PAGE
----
The Road to Almost Ultrarunning

Running

At breakfast, I’m filling my plate with what I expect will look acceptable to the ultrarunners lining the cafeteria tables at the elementary school in Buena Vista, CO. Do they eat bacon? How about sausage? I guess a few eggs will do. I wonder all these things with apprehension and daintily half-fill my plate, balancing it with one hand to fill my tiny Styrofoam cup with coffee.

I notice a goofball-type man generously shaking salt all over everything on his plate. His face is down close to the food and he’s looking up at me like a mischievous second grader. “The best part about this race is I get to use as much salt as I want!” I laughed and hoped to see him again. With a group this size, I figured there was a good chance I wouldn’t.

During our meal, my race partner Katya does most of the talking with other TransRockies runners. I can barely finish the food I’d so carefully chosen for breakfast though and am worried about having time to go to the bathroom and apply sunscreen before stage one kicks off.

Turns out, we have plenty of time to pee (four times) and apply sunscreen. I even paint my nails before heading to the start line for good. “Do whatever you’ve gotta do, Jenn,” says Katya, shaking her head but understanding. Though I don’t fully appreciate it yet, that sort of supportive tolerance and accommodating attitude is key in a partner for a race such as this one, covering such challenging terrain over so many days.

As we round the street corner and come into the neighborhood where we’re beginning our 120-mile journey to Beaver Creek, I see the hundreds of racers, their families, and volunteers swarming excitedly fighting for photo ops with Bigfoot in front of the timing arch. A DJ adds energetic tunes to the roar of eager runners and the frequent slam of Porta-Potty doors.

We walk on the outside of the metal barriers covered in sponsor banners and lining the suburbanite street that looks out-of-place in this run of the mill mountain town. At the front of the line, men and women in black compression tights and lightweight sunglasses are warming up and chatting easily. I feel less at-ease than they look and am walking with my arms at my sides, fingers splayed out – to let the polish dry. So many of these racers look grizzled and experienced. I feel like a poser.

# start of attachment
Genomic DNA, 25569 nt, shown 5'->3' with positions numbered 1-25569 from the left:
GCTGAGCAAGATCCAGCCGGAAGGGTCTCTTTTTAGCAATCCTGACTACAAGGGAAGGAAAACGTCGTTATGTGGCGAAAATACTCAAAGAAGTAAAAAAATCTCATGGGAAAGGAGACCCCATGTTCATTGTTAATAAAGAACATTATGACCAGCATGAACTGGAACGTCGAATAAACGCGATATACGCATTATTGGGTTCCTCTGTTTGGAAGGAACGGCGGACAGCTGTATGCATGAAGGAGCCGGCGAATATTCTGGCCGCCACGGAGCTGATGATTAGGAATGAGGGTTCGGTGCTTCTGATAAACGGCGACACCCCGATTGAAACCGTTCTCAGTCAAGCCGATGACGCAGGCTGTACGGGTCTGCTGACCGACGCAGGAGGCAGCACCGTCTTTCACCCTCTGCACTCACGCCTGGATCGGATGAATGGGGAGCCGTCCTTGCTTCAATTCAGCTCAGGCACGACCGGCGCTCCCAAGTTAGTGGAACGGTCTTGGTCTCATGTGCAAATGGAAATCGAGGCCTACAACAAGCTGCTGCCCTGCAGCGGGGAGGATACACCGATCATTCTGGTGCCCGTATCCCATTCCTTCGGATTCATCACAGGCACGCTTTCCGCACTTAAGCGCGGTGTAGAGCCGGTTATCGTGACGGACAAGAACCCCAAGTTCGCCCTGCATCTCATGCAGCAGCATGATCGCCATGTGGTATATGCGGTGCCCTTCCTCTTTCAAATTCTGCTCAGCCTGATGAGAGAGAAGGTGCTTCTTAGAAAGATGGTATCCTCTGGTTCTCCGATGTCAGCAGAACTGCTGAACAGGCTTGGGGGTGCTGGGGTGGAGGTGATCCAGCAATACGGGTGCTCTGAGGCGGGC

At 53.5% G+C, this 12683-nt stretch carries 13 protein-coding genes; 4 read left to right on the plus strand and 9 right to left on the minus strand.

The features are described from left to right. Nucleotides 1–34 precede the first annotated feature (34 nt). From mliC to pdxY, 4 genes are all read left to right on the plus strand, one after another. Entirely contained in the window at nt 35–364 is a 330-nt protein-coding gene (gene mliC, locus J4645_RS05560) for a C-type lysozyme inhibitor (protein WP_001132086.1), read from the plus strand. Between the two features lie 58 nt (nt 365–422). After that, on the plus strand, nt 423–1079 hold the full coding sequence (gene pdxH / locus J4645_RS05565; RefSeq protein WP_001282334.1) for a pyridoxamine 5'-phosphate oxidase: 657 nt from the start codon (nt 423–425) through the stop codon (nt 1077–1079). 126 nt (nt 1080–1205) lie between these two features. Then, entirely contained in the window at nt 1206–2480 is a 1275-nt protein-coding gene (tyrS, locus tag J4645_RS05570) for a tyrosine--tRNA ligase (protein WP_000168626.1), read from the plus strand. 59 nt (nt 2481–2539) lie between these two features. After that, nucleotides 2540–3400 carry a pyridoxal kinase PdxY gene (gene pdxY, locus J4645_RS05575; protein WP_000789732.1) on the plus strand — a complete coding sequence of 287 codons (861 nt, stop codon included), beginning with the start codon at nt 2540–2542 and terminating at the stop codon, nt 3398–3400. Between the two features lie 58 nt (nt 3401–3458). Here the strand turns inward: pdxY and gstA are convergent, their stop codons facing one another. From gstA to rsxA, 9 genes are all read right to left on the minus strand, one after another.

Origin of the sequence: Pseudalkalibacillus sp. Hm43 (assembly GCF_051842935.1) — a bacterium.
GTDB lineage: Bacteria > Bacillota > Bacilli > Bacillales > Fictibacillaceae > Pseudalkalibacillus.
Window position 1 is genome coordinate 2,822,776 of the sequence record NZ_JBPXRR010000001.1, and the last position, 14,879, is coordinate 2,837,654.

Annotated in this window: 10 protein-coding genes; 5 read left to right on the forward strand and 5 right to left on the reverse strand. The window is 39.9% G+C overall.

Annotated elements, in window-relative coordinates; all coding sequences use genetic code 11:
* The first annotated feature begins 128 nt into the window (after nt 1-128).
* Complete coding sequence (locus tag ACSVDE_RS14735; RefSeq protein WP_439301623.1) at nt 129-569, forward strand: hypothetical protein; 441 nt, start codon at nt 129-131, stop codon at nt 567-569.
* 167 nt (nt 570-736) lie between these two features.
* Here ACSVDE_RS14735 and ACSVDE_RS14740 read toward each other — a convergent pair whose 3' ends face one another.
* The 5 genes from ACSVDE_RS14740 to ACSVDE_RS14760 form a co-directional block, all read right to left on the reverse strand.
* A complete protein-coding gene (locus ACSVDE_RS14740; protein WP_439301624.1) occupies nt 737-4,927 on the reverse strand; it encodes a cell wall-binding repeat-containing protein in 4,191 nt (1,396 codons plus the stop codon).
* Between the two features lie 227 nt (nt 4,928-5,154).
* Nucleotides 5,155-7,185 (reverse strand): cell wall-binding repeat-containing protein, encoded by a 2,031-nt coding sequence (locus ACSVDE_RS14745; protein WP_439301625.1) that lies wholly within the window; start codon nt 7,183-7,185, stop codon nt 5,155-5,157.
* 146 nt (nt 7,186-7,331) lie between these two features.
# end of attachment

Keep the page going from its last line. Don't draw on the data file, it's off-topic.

I had put in my hours – maybe not as many as I should have – and did my research. The summer was a blur of weekends at altitude and full afternoons on trail. I figured out which shoes worked for me and why, what Clif Blok flavors I like best, and how many Honey Stinger waffles to toss in my pack for a four-hour haul. But there’s really no way to fully prepare for or know what to expect in a six-day stage race – until you try one.

As we near the back of the line, I notice a different type of runner. This type is more abundant and wears bright colors, often in mismatched patterns. Some of them wear neon arm warmers and have trinkets tied to their packs. They all appear to be having fun.

Katya and I choose a spot among them and get set for our race.

* * *

We cross the bridge heading out of town and bottleneck into a section of singletrack leading to a dirt road that climbs a gentle hill before hopping onto another trail that brings us through high desert and onto an open ridge. The first couple miles are slow going, and we are stuck behind a woman who talks loudly and constantly. She’s a solo runner doing the 3-day challenge (RUN3), as are many of the other women around us. Another young female pair is running with this group, too, and Katya and I wordlessly vow to finish faster than them. Winning isn’t our number one goal here – making the cutoff times is – but seeing another team of women our age rouses my competitive itch.

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Checkpoint one comes at mile seven or so. I conservatively take an orange slice, a cup of GU Brew, and some pretzels, loading up on energy chomps for the road. We have another 13 or so miles to go.

A quick photo at a scenic vista and we start downhill. Tall pines line our path to a sandy wash that brings us around a hill and into the desert again. We catch up to a larger, diverse group of teams and solo racers and run with them to the next aid station. One team – made up of an Ironman competitor and her boyfriend – carries a stuffed animal with them and eventually become famous for their dramatic finish line kisses. Another team speaks Spanish with Katya. And the third team includes the guy who poured salt onto his breakfast. His partner Tom looks like a more serious athlete – a coach, triathlete, marathoner – but he’s friendly too. They run the descent with us onto the dirt road where the third aid station is bustling. My right knee is starting to ache so I feel less social, but a smiley volunteer fills my hydration bladder and hands over a bowl of potato chips. That helps.

A rocky tunnel marks mile 18, and we’re in the home stretch. Tom points out the finish line and Jonathan does a dance, lifting up his knees and kicking out his legs. “He doesn’t realize how much this race will drain him,” Tom confides, worried his partner isn’t conserving enough energy. But it’s Jonathan’s enthusiasm and Tom’s conversation that sustains me for the next three miles on the deceiving stretch of road where the finish line seems to never get closer until finally we’re in the flag-lined corral and the timer informs us we’re done with stage one in less than five hours – way ahead of the cutoff.